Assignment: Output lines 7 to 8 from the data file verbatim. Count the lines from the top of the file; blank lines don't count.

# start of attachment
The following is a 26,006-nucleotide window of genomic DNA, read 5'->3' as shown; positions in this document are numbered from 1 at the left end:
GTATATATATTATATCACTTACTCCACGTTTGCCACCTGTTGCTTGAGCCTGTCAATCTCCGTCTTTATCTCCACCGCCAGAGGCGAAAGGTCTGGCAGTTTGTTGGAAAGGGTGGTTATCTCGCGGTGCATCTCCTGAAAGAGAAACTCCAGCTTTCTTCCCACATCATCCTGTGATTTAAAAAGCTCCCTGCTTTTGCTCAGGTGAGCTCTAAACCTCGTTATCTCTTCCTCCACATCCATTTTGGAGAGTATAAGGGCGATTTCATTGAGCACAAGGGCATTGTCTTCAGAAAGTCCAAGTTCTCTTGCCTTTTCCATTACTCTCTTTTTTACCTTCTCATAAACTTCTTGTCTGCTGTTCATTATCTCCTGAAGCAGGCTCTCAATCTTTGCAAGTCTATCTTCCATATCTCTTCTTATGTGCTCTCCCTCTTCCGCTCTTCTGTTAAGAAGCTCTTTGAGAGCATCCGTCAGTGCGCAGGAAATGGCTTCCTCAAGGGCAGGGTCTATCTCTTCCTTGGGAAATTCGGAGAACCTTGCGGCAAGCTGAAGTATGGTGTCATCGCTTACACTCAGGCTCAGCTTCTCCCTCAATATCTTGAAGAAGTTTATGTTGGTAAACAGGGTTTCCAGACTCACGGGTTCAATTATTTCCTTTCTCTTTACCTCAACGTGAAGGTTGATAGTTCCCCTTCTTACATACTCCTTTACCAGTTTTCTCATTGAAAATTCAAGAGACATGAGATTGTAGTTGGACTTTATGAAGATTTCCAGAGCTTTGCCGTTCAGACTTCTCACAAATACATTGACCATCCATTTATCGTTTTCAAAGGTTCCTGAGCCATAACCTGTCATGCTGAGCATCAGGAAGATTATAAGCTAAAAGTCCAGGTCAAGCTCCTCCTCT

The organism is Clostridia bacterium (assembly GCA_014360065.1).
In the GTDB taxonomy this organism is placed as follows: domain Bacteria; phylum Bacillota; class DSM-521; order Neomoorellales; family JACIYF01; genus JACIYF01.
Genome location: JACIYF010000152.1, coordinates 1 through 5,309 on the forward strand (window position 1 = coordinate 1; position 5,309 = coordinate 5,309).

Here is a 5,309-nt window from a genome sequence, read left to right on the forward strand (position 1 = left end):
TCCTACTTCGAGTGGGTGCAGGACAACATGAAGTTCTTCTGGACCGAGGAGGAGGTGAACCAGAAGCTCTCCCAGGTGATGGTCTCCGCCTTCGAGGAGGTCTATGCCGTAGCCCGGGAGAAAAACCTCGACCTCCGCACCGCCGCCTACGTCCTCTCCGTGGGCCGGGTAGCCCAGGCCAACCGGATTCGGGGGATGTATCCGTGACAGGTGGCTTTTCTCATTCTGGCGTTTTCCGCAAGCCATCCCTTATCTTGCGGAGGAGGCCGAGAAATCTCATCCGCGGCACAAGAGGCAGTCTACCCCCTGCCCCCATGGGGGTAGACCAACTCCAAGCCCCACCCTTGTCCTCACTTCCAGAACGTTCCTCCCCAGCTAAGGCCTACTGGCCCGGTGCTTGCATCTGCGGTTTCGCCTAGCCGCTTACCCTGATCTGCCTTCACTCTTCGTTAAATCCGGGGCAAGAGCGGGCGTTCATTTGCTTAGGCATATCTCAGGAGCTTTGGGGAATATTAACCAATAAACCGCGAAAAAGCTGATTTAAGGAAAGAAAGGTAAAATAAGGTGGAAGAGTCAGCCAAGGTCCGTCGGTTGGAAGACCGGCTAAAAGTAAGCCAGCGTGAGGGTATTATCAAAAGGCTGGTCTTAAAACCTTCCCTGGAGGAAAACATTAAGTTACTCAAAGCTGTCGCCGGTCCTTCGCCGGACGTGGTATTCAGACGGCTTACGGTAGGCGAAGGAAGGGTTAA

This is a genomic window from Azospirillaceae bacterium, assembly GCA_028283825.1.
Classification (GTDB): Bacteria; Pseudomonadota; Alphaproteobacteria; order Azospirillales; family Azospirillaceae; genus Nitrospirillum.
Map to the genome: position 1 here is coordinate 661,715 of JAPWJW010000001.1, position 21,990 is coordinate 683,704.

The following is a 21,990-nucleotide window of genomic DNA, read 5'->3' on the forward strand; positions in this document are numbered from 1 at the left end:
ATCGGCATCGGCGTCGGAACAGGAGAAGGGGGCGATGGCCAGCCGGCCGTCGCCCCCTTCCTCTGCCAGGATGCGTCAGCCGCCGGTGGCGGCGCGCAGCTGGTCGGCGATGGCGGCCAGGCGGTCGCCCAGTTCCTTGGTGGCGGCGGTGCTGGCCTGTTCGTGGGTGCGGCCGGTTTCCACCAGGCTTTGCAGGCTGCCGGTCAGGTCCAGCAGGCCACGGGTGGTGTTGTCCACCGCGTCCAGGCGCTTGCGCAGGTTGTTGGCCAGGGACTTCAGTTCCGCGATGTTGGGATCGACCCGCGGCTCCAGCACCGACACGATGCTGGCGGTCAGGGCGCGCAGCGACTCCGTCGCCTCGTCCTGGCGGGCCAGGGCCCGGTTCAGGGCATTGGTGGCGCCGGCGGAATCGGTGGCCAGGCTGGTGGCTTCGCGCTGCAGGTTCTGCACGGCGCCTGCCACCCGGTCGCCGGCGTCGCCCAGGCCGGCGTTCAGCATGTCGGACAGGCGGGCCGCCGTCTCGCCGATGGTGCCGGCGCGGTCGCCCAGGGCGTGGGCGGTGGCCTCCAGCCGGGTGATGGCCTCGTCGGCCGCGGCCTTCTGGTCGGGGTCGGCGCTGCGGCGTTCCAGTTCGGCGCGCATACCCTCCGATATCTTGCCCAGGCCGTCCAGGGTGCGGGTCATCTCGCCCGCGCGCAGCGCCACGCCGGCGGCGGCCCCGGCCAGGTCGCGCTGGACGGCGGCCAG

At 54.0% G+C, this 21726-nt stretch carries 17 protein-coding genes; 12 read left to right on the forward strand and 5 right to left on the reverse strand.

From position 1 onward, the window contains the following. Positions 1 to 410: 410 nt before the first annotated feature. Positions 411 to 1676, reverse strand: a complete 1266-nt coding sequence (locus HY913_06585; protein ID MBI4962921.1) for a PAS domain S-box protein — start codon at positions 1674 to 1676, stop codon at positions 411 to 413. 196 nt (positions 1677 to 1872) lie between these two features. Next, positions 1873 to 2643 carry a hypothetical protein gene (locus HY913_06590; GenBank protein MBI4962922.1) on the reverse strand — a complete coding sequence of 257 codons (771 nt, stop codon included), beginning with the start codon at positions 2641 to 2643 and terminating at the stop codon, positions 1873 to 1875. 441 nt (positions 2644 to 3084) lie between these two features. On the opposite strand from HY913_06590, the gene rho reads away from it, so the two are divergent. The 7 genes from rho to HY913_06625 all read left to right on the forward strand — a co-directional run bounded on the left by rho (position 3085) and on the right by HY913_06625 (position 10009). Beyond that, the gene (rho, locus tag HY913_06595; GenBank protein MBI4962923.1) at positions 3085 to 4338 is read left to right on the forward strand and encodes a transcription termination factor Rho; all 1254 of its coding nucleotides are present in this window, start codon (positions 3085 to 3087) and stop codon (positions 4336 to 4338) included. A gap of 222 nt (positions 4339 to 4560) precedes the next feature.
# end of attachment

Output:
TCCTACTTCGAGTGGGTGCAGGACAACATGAAGTTCTTCTGGACCGAGGAGGAGGTGAACCAGAAGCTCTCCCAGGTGATGGTCTCCGCCTTCGAGGAGGTCTATGCCGTAGCCCGGGAGAAAAACCTCGACCTCCGCACCGCCGCCTACGTCCTCTCCGTGGGCCGGGTAGCCCAGGCCAACCGGATTCGGGGGATGTATCCGTGACAGGTGGCTTTTCTCATTCTGGCGTTTTCCGCAAGCCATCCCTTATCTTGCGGAGGAGGCCGAGAAATCTCATCCGCGGCACAAGAGGCAGTCTACCCCCTGCCCCCATGGGGGTAGACCAACTCCAAGCCCCACCCTTGTCCTCACTTCCAGAACGTTCCTCCCCAGCTAAGGCCTACTGGCCCGGTGCTTGCATCTGCGGTTTCGCCTAGCCGCTTACCCTGATCTGCCTTCACTCTTCGTTAAATCCGGGGCAAGAGCGGGCGTTCATTTGCTTAGGCATATCTCAGGAGCTTTGGGGAATATTAACCAATAAACCGCGAAAAAGCTGATTTAAGGAAAGAAAGGTAAAATAAGGTGGAAGAGTCAGCCAAGGTCCGTCGGTTGGAAGACCGGCTAAAAGTAAGCCAGCGTGAGGGTATTATCAAAAGGCTGGTCTTAAAACCTTCCCTGGAGGAAAACATTAAGTTACTCAAAGCTGTCGCCGGTCCTTCGCCGGACGTGGTATTCAGACGGCTTACGGTAGGCGAAGGAAGGGTTAA

This is a genomic window from Azospirillaceae bacterium, assembly GCA_028283825.1.